use fungal skin to grow biodegradable circuit board

Looking to the future: In their search for a sustainable alternative to polymer-based circuit boards, researchers found a fungal structure that could solve the problem with an all-natural, biodegradable material. Are bio-organic electronics on the horizon?

Devising the right recipe for durable electronics is one of the most pressing issues facing the industry today. A potential solution could come from mimicking life and nature itself or the part of it that usually lives underground as a support network for fungi and mushrooms. This network, known as the mycelium, has demonstrated interesting properties in sustainable technology and electronics.

According to research conducted by Austrian scientists aptly named MycelioTronics, the fungus Ganoderma lucidum covers its mycelium with a skin-like substance to protect it from bacteria and other fungi. Once the skin is removed and dried, researchers have found that it develops many of the properties found in printed circuit boards (PCBs) used in all technological devices on the market.

The skin of Ganoderma lucidum mycelium is thin and flexible but can retain its structural integrity, withstanding over 2000 cycles of flexing while showing only moderate strength when bent multiple times. The material is a good insulator and can withstand temperatures in excess of 200 degrees Celsius, even higher than those supported by the toughest PCBs (150 degrees Celsius).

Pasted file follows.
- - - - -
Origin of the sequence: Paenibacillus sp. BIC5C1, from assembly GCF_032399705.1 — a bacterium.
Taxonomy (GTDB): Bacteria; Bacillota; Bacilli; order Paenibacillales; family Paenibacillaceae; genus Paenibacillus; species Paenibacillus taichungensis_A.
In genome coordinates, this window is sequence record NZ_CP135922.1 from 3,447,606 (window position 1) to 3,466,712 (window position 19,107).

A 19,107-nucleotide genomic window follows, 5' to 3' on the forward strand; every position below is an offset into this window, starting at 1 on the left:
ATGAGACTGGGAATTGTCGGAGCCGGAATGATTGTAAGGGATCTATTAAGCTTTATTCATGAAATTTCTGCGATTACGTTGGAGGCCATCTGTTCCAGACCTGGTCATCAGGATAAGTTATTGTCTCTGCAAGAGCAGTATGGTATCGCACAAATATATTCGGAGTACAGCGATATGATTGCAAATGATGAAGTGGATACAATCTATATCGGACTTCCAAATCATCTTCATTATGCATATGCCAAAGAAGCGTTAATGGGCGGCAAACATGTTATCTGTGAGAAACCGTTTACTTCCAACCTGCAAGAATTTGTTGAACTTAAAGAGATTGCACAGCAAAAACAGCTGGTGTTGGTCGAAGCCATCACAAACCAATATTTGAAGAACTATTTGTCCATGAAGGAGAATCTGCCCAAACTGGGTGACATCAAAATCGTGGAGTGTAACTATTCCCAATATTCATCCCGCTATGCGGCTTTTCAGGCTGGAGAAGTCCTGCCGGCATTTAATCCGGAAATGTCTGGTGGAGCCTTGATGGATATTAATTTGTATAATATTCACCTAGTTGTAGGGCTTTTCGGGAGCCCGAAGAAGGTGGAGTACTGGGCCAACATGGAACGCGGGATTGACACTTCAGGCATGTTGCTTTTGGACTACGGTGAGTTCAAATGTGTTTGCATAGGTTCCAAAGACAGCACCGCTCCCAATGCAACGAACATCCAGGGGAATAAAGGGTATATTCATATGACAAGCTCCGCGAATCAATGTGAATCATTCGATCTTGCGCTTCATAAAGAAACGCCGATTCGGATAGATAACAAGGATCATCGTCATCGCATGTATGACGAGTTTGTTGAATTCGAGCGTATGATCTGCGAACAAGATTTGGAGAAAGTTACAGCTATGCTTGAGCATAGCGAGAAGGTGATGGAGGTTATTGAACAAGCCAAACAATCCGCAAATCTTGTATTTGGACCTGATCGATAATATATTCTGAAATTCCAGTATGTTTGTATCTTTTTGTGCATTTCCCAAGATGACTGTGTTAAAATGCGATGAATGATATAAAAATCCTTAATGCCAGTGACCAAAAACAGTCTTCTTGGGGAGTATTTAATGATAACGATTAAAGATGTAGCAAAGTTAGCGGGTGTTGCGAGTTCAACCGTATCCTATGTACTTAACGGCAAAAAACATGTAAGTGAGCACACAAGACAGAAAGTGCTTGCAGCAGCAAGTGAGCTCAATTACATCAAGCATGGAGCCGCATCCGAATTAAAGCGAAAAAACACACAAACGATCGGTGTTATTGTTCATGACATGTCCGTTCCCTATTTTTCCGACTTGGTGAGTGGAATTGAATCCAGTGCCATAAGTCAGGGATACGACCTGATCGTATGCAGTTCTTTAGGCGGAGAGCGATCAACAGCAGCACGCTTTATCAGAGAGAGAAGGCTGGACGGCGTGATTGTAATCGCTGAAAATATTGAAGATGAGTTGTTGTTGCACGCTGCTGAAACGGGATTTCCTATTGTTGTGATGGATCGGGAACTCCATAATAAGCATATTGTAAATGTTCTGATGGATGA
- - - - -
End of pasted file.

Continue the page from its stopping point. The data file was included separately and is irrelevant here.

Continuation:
To test the skin’s viability as a PCB-like material, the researchers coated the dried skin with a layer of copper and chromium (with an additional layer of gold for some samples to improve conductivity). After using traditional laser techniques to imprint conductive lines on the coated skin, scientists found that the material behaves like a real PCB while being biodegradable under specific conditions. The coated skin can last for hundreds of years when stored in a dry environment, such as inside a smartphone or PC, but quickly breaks down when exposed to moisture and to UV rays.

As explained by Dr. Martin Kaltenbrunner, one of the researchers who designed the new material, PCB is one of the most difficult electronic components to recycle or reuse. Whether it’s a computer, smartphone or whatever, the crude oil-based polymers used to create the panels are usually incinerated or stored in a landfill. A biodegradable alternative would be an “important first step” in developing environmentally friendly electronics.

“Electronic devices are irrevocably embedded in our lives,” the researchers explained. “Yet their limited lifespan and often unplanned disposal demand sustainable designs to achieve a green electronic future. Research should focus on the substitution of non-degradable and difficult-to-recycle materials to allow easy biodegradation or recycling of electronic devices.

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